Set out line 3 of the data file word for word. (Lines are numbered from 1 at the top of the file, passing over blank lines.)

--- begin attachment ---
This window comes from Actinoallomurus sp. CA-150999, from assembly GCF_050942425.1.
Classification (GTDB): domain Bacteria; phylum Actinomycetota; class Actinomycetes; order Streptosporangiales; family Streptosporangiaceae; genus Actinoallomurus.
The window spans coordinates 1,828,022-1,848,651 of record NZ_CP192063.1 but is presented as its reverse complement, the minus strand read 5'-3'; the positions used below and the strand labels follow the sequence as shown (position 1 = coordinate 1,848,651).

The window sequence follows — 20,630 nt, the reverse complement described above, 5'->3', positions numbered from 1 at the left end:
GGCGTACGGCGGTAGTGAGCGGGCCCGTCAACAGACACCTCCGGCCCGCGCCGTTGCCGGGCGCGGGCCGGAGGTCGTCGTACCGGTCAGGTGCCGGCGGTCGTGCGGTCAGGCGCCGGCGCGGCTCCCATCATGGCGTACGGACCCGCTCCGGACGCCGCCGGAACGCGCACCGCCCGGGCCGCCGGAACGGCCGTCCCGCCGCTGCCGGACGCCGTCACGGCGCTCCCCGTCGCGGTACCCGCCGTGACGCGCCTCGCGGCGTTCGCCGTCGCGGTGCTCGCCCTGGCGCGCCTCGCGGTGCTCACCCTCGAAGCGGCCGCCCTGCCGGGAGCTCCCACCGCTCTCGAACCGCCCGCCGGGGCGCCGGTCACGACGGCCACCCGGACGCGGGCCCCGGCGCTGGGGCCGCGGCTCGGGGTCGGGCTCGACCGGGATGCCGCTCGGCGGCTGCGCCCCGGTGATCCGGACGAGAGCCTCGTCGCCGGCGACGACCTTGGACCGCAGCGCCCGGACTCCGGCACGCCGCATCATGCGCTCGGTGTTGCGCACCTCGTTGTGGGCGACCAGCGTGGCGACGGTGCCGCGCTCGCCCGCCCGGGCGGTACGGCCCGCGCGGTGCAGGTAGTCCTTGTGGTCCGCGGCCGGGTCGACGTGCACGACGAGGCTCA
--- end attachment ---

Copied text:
The window spans coordinates 1,828,022-1,848,651 of record NZ_CP192063.1 but is presented as its reverse complement, the minus strand read 5'-3'; the positions used below and the strand labels follow the sequence as shown (position 1 = coordinate 1,848,651).